Search - The Year of Living Dangerously on DVD


The Year of Living Dangerously
The Year of Living Dangerously
Actors: Mel Gibson, Sigourney Weaver, Linda Hunt, Michael Murphy, Bill Kerr
Director: Peter Weir
Genres: Indie & Art House, Drama
PG     2000     1hr 55min

GUY HAMILTON IS A JOURNALIST ON HIS FIRST JOB AS A FOREIGNCORRESPONDENT. HIS APPARENTLY HUMDRUM ASSIGNMENT TO INDONESIA SOON TURNS HOT AS PRESIDENT SUKARNO ELECTRIFIES THE POPULACE ANDFRIGHTENS FOREIGN POWERS.

     

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Movie Details

Actors: Mel Gibson, Sigourney Weaver, Linda Hunt, Michael Murphy, Bill Kerr
Director: Peter Weir
Creators: Russell Boyd, Peter Weir, William M. Anderson, Jim McElroy, C.J. Koch, David Williamson
Genres: Indie & Art House, Drama
Sub-Genres: Indie & Art House, Love & Romance
Studio: Warner Home Video
Format: DVD - Color,Anamorphic - Closed-captioned
DVD Release Date: 06/06/2000
Original Release Date: 01/21/1983
Theatrical Release Date: 01/21/1983
Release Year: 2000
Run Time: 1hr 55min
Screens: Color,Anamorphic
Number of Discs: 1
SwapaDVD Credits: 1
Total Copies: 0
Members Wishing: 4
MPAA Rating: PG (Parental Guidance Suggested)
Languages: English, French
Subtitles: English, French
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Member Movie Reviews

K. K. (GAMER)
Reviewed on 8/14/2022...
Slow burn with having some exciting moments. Mel Gibson, Sigourney Weaver and Linda Hunt shined bright in this especially Hunt with her unique transformation for the role she played that won her Academy Award for best supporting actress. A must watch!
1 of 1 member(s) found this review helpful.

Movie Reviews

Edited for TV
Rick | Arlington, Texas USA | 07/11/2004
(1 out of 5 stars)

"I loved the original theatrical release of The Year of Living Dangerously. I watched it over and over. It was a beautiful, sensuous film. This is not the original. This DVD was the work of some hack who left the best parts of the movie on the cutting room floor. Gone is much of the gamelan music, many scenic shots of Indonesian countryside, and one of the hotest make-out scenes in cinematic history. Just as Mel Gibson and Sigourney Weaver are about to go at it the scene abruptly ends. Even the sequence of the original is changed. The over all effect is a coursening of what had been a classic. This was such a dark and murky print I still wonder if I somehow got a bootleg copy surreptitiously videotaped by some artless thug. I feel angry and cheated.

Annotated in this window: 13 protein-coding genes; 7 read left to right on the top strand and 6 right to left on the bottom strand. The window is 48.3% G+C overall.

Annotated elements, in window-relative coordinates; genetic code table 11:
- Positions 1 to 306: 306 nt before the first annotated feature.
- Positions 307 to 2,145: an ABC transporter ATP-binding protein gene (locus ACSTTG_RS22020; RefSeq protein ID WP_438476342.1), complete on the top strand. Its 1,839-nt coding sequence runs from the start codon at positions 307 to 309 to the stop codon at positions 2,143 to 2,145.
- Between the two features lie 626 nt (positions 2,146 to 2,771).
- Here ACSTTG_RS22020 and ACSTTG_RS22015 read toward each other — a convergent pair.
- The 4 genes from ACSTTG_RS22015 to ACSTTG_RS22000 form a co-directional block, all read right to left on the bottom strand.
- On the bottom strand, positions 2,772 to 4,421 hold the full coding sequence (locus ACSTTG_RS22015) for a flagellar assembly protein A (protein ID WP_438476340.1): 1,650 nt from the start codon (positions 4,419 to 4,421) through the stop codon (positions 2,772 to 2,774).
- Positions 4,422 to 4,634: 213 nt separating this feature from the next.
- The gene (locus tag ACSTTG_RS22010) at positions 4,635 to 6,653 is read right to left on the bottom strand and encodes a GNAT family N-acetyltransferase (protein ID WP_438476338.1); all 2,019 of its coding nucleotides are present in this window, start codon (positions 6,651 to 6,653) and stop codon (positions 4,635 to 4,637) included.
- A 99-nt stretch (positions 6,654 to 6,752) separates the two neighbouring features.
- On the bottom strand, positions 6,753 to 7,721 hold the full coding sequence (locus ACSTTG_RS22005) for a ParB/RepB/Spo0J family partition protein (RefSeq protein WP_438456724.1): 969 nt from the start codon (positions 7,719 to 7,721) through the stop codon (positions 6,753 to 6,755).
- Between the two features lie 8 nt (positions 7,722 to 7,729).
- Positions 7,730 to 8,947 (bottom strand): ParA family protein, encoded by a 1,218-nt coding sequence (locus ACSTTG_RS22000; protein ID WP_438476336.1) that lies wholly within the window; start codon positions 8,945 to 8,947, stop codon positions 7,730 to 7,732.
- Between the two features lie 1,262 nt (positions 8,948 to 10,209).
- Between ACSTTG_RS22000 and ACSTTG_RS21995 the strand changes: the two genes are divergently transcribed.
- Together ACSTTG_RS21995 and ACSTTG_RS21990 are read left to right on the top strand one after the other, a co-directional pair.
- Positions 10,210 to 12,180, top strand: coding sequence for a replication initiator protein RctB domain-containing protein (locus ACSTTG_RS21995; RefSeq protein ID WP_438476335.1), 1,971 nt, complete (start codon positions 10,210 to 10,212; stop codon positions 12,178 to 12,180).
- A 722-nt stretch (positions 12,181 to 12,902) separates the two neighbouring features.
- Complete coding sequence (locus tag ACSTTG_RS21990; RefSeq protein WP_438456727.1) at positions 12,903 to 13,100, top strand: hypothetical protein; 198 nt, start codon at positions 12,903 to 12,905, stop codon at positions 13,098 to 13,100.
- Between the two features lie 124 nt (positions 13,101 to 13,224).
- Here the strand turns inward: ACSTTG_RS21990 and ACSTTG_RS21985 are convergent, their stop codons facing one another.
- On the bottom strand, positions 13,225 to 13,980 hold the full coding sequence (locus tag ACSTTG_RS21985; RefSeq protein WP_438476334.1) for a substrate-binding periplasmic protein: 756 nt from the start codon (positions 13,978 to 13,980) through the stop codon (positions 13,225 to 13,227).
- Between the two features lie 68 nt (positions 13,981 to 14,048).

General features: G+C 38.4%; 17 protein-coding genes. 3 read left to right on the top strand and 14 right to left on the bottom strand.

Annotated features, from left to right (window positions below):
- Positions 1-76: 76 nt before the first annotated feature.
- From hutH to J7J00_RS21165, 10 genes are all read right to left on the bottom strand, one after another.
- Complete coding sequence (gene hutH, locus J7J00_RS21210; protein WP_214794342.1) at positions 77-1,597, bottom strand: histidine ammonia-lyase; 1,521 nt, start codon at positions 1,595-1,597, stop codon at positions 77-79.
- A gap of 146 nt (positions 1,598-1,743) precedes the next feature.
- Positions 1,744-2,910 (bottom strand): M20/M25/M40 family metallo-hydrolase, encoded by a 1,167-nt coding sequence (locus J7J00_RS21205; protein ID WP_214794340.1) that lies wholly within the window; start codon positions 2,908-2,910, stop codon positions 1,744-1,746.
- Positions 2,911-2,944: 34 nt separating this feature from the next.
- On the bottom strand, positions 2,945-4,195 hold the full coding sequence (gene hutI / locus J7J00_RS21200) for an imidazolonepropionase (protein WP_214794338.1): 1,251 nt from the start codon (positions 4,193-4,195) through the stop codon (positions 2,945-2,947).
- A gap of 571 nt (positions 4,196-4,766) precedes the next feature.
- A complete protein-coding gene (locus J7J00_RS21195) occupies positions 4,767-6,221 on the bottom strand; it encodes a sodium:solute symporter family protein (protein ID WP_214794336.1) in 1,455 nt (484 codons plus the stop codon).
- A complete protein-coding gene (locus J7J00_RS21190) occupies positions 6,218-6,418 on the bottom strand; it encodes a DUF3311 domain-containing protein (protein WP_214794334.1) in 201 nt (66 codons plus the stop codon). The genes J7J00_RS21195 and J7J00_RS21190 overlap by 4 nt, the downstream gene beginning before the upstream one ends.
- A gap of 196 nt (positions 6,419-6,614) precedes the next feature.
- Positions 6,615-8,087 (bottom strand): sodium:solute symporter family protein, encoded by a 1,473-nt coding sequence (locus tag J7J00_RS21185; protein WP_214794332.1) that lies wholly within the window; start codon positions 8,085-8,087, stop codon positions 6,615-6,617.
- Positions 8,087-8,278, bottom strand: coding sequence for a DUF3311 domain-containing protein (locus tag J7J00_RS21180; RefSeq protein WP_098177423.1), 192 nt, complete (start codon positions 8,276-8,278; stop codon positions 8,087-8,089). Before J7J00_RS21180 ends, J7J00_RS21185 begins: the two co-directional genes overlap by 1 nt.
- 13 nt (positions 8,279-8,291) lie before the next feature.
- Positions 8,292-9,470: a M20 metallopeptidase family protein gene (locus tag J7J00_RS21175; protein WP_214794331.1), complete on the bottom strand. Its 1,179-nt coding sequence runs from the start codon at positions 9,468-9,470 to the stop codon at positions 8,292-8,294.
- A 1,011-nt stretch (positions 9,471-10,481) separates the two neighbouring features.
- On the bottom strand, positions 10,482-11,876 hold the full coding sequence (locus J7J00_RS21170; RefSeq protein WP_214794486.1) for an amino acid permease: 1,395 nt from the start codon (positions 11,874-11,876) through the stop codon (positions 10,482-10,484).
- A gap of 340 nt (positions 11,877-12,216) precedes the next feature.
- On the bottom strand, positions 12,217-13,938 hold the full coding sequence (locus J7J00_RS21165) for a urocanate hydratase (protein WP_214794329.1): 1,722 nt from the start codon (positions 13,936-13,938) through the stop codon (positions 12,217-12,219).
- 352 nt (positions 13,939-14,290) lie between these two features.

I recommend waiting until the original version is released. DON'T BUY THIS TRASH!"
Excellent film which works on many levels.
Marmez1@aol.com | Los Angeles, CA USA | 03/09/2000
(4 out of 5 stars)

"What is this film about? Is it about political corruption and intrigue? Is it about how revolutionary movements start by promising a lot and end by delivering little? Is it about the conflict between love and duty? Or perhaps the cynicism of the press and the various and conflicting goals? The film could be about how hard it is to overcome fear and superstition. Maybe it is about doing small things to make the world better, but then reverting to dramatic acts when the small things don't work.Mel Gibson is a novice reporter for Australian news recently assigned to Indonesia. He wants to make a splash and climb the reportorial hierarchy. Billy Kwan (Linda Hunt in a stellar performance) takes him under his wing and educates him about poverty and teaches him to recognize the shadow play of politics. Billy also introduces him to Jill (Sigourney Weaver). They fall in love and have a wonderful scene in the rain. He commits a dramatic act that costs him dearly. (I don't want to give away everything.) Through it all we meet a cast of characters - reporters and diplomats - who are in turns fascinating and loathsome. The movie is beautifully photographed. The music adds to the atmosphere. Since I reserve a 5 star rating for true classics, this film gets only a 4. However I do recommend it very strongly."